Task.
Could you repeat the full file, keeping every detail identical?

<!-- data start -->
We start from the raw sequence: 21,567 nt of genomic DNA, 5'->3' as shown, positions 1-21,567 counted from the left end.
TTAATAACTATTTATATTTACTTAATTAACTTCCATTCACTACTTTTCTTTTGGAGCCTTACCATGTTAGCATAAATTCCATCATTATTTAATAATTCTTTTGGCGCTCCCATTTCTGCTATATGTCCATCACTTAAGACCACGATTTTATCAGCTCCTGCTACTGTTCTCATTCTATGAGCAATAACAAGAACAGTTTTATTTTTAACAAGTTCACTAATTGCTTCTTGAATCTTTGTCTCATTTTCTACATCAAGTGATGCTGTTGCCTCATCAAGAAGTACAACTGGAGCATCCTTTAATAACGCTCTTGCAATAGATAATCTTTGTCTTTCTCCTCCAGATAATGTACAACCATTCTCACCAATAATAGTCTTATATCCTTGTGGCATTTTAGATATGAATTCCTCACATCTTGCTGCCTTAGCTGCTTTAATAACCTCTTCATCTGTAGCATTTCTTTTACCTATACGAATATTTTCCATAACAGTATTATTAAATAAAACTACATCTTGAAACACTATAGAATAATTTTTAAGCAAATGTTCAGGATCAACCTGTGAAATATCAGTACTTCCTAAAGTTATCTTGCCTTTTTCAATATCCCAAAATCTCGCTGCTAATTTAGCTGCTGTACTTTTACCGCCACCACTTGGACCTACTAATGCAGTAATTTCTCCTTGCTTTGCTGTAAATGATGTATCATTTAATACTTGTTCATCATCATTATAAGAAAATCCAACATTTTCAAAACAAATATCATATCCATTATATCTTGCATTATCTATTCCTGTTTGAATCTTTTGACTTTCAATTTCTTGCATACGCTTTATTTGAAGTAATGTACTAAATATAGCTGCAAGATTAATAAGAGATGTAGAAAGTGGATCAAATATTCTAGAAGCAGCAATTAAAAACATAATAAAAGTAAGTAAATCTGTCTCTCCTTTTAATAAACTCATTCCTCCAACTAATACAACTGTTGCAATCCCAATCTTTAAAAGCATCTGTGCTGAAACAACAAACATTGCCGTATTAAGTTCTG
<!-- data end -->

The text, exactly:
We start from the raw sequence: 21,567 nt of genomic DNA, 5'->3' as shown, positions 1-21,567 counted from the left end.
TTAATAACTATTTATATTTACTTAATTAACTTCCATTCACTACTTTTCTTTTGGAGCCTTACCATGTTAGCATAAATTCCATCATTATTTAATAATTCTTTTGGCGCTCCCATTTCTGCTATATGTCCATCACTTAAGACCACGATTTTATCAGCTCCTGCTACTGTTCTCATTCTATGAGCAATAACAAGAACAGTTTTATTTTTAACAAGTTCACTAATTGCTTCTTGAATCTTTGTCTCATTTTCTACATCAAGTGATGCTGTTGCCTCATCAAGAAGTACAACTGGAGCATCCTTTAATAACGCTCTTGCAATAGATAATCTTTGTCTTTCTCCTCCAGATAATGTACAACCATTCTCACCAATAATAGTCTTATATCCTTGTGGCATTTTAGATATGAATTCCTCACATCTTGCTGCCTTAGCTGCTTTAATAACCTCTTCATCTGTAGCATTTCTTTTACCTATACGAATATTTTCCATAACAGTATTATTAAATAAAACTACATCTTGAAACACTATAGAATAATTTTTAAGCAAATGTTCAGGATCAACCTGTGAAATATCAGTACTTCCTAAAGTTATCTTGCCTTTTTCAATATCCCAAAATCTCGCTGCTAATTTAGCTGCTGTACTTTTACCGCCACCACTTGGACCTACTAATGCAGTAATTTCTCCTTGCTTTGCTGTAAATGATGTATCATTTAATACTTGTTCATCATCATTATAAGAAAATCCAACATTTTCAAAACAAATATCATATCCATTATATCTTGCATTATCTATTCCTGTTTGAATCTTTTGACTTTCAATTTCTTGCATACGCTTTATTTGAAGTAATGTACTAAATATAGCTGCAAGATTAATAAGAGATGTAGAAAGTGGATCAAATATTCTAGAAGCAGCAATTAAAAACATAATAAAAGTAAGTAAATCTGTCTCTCCTTTTAATAAACTCATTCCTCCAACTAATACAACTGTTGCAATCCCAATCTTTAAAAGCATCTGTGCTGAAACAACAAACATTGCCGTATTAAGTTCTG